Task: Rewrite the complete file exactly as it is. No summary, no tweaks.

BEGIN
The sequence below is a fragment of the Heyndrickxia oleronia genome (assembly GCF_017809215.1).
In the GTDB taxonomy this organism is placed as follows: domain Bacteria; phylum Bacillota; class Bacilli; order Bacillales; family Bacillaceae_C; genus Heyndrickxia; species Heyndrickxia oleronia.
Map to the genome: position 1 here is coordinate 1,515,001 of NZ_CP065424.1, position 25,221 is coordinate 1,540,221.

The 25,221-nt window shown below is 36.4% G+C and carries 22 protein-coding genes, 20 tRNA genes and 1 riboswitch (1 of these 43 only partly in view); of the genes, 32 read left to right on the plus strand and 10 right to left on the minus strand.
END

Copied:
The sequence below is a fragment of the Heyndrickxia oleronia genome (assembly GCF_017809215.1).
In the GTDB taxonomy this organism is placed as follows: domain Bacteria; phylum Bacillota; class Bacilli; order Bacillales; family Bacillaceae_C; genus Heyndrickxia; species Heyndrickxia oleronia.
Map to the genome: position 1 here is coordinate 1,515,001 of NZ_CP065424.1, position 25,221 is coordinate 1,540,221.

The 25,221-nt window shown below is 36.4% G+C and carries 22 protein-coding genes, 20 tRNA genes and 1 riboswitch (1 of these 43 only partly in view); of the genes, 32 read left to right on the plus strand and 10 right to left on the minus strand.